Olympia Sanctuary

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  • Topic: Ancient Greece, Tyrant, Archaic Greece
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  • Published : February 6, 2013
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Course title: Classical Civilisation 1A

Essay title: Choose any major Greek sanctuary and explain what the layout, architecture, monuments and artefacts tell us about Greek religious practice in the Archaic period.

The sanctuary of Olympia

1. Aerial view of Olympia (http://www.sunrise-greece.com/en-areaphotos.htm)

* Location

2. Map of ancient Greece (http://www.olympia-greece.org/ancientgreecemap.html)

The sanctuary of Olympia lies in the alluvial valley formed by the confluence of the rivers Kladeos and Adelpheos, bounded to the north by the wooded hill of Kronos. The sanctuary of Zeus is located in the northwest part of the Peloponnese. Olympia can be identified as a non-urban sanctuary, and consequently, as a Panhellenic sanctuary. The use of the term Panhellenic, in present purposes, indicates a major shrine in a Greek territory that is not dominated by a major polis or ethos. Zeus’ sanctuary was under the government of Elis, and, in the early period, Elis was considered a weak government. In the Greek world, all communities were religious, and, worshipping the gods, as well as taking part in religious festivals, were occasions for different groups to meet together. The location of the sanctuary of Olympia, makes it a good place for meeting and competitions between rival individuals and states. H.A Shapiro (2007) has stated that ‘a truly Panhellenic shrine was, in Pindar’s phrase a pandokos naos, an “all welcoming temple” (Pindar Pythian 8.61-2): it was open, in theory at least, to everyone.’ From this sentence we can deduct that, the Panhellenic shrine is the literal antithesis of a polis: it is Greek, civilised, but it stands in the place where the polis is not. François de Polignac (1995) has argued that ‘the sanctuary, the place where two worlds meet, is accordingly seen as the stable point where a controlled passage from a world to the other is possible’ ; so, non-urban sanctuaries ‘manifest the integration of deities who from being potentially hostile, become beneficent for the communities that makes room for them within its religious life’. In ancient greek, the words used to define a sanctuary were: hieron (sacred), and temenos (from the verb temno which means ‘to cut off’ , in other words it suggested the idea of a place set aside). The greek words for defining a sanctuary underlined the idea of a sanctuary as a sacred area, a place away from the world of humans in which the gods were venerated.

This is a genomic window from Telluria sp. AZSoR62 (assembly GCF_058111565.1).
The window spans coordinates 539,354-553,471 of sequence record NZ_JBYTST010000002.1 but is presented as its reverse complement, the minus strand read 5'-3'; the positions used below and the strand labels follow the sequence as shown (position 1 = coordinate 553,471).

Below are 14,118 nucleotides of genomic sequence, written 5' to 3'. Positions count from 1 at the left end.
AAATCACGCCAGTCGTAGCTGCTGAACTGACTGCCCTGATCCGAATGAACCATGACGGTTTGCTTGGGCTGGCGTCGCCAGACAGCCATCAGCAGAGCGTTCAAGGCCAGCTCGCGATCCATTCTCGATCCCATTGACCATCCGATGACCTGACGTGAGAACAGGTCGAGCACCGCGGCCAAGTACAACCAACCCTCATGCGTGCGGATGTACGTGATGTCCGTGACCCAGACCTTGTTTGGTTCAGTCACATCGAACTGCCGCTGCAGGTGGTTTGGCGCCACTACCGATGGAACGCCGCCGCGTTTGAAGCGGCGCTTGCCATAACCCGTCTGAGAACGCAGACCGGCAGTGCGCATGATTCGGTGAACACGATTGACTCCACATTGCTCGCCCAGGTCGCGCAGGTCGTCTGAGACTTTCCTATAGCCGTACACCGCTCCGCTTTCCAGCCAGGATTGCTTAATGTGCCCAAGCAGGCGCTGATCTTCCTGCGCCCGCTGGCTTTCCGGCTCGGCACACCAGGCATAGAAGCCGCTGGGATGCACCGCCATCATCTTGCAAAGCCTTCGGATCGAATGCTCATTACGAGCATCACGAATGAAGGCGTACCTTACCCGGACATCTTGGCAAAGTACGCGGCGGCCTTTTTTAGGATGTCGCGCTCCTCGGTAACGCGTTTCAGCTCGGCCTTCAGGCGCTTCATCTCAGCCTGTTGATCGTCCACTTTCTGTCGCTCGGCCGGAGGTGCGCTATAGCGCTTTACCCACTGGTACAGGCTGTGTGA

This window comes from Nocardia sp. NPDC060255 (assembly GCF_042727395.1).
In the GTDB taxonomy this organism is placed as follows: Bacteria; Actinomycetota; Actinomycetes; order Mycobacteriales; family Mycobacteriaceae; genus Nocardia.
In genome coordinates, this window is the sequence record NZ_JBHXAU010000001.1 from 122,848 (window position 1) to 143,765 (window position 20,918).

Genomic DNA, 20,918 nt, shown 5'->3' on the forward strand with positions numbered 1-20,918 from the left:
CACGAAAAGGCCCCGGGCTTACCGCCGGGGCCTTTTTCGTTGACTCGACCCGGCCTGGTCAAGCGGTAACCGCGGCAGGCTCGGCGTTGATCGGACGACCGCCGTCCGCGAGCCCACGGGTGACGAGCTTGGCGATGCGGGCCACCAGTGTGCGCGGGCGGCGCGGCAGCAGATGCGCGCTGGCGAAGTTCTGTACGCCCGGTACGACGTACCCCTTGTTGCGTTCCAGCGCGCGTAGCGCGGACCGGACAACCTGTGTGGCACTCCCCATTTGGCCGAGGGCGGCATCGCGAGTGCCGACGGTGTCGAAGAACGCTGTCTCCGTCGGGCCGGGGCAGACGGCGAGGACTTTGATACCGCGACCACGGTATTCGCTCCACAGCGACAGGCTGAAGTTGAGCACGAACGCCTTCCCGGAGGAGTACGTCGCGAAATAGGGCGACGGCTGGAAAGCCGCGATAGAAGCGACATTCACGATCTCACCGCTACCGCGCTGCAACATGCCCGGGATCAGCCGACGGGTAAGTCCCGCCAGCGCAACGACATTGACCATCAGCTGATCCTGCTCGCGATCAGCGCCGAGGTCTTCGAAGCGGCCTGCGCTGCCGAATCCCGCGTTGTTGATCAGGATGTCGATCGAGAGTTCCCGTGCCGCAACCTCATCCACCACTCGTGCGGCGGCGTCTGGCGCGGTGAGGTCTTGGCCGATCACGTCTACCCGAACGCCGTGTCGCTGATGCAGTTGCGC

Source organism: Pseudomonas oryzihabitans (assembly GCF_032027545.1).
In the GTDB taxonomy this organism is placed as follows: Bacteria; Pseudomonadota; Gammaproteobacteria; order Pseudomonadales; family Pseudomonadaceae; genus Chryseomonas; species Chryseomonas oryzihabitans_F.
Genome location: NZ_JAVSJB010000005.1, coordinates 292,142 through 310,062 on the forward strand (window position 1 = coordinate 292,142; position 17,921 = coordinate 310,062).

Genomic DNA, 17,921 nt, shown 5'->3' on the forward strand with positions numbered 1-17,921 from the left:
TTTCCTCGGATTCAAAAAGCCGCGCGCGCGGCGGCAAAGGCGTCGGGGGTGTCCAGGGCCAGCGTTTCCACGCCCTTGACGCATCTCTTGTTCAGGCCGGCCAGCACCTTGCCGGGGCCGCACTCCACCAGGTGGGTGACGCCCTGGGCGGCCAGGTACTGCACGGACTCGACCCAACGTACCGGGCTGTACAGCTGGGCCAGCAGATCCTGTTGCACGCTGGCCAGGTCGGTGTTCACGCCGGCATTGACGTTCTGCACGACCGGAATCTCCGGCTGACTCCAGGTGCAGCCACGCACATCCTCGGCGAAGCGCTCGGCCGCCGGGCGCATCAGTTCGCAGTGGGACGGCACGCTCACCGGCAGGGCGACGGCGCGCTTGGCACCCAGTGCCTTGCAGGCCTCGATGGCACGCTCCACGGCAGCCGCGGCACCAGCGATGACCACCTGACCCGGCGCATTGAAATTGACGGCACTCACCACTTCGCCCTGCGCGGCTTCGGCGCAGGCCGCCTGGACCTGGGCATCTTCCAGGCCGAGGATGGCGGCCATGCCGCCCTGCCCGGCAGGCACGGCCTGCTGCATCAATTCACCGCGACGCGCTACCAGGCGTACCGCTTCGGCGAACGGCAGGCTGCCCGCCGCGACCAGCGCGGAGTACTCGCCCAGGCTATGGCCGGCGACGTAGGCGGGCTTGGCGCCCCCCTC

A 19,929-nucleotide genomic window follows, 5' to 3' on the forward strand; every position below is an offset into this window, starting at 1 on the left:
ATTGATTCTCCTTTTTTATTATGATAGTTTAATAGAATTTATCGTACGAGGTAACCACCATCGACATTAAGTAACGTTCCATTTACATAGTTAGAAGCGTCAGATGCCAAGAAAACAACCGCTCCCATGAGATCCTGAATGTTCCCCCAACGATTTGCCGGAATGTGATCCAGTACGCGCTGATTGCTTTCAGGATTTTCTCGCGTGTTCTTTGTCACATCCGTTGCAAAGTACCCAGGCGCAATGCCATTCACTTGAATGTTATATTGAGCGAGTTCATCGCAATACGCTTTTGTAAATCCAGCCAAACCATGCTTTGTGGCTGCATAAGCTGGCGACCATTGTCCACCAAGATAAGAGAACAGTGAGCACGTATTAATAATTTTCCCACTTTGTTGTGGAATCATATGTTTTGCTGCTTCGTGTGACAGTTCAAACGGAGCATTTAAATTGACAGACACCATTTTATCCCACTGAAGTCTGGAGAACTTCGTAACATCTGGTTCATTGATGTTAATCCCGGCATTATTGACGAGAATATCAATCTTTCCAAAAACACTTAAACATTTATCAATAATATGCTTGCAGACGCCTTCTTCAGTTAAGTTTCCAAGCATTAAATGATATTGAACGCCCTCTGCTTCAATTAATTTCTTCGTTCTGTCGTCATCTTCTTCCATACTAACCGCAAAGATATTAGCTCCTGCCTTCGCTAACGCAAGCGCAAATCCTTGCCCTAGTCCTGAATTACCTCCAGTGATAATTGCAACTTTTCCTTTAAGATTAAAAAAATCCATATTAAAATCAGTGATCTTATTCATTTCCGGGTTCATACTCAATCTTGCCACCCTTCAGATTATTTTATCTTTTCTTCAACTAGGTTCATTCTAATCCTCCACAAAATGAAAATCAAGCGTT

3. Plan of the Sanctuary of Zeus, Olympia (http://shelton.berkeley.edu/175c/OlympiaPlan.JPG)

* The early years and the votive objects
During the eight century we assist to a gradual transformation of the sanctuary from a rural shrine, into a Panhellenic sanctuary. Catherine Morgan identifies this fundamental transformation in two main reasons. The first one was considering Olympia as a good location ‘for conspicuous consumption by aristocrats, via athletics and votive offerings’ . The second one, was that, shrines like this one, ’helped to resolve internal conflicts in the emergent states by means of their oracles’. However, the presence of votive deposits datable around 800 BC ca, suggests that Olympia was originally used as a meeting place for chiefs from Arcadia and Messenia, to make offers to the gods in order to have success in battle, to celebrate victories, and to give thanks for good fortune. During the eight and the seventh century, we can see a consistent increase in the number of votive objects. According to François de Polignac (1995) the quantity and the quality of the offerings dating from the eight and the seventh century is an index of the popularity of religious acts in intra-urban sanctuaries. Among the most popular offers, we can identify: figures of animals and mythological beasts (such as: griffins, sphinxes, birds and bulls), figures of warriors (probably as a symbol of the victories of their donors), pieces of armours, and terra-cotta and metal...
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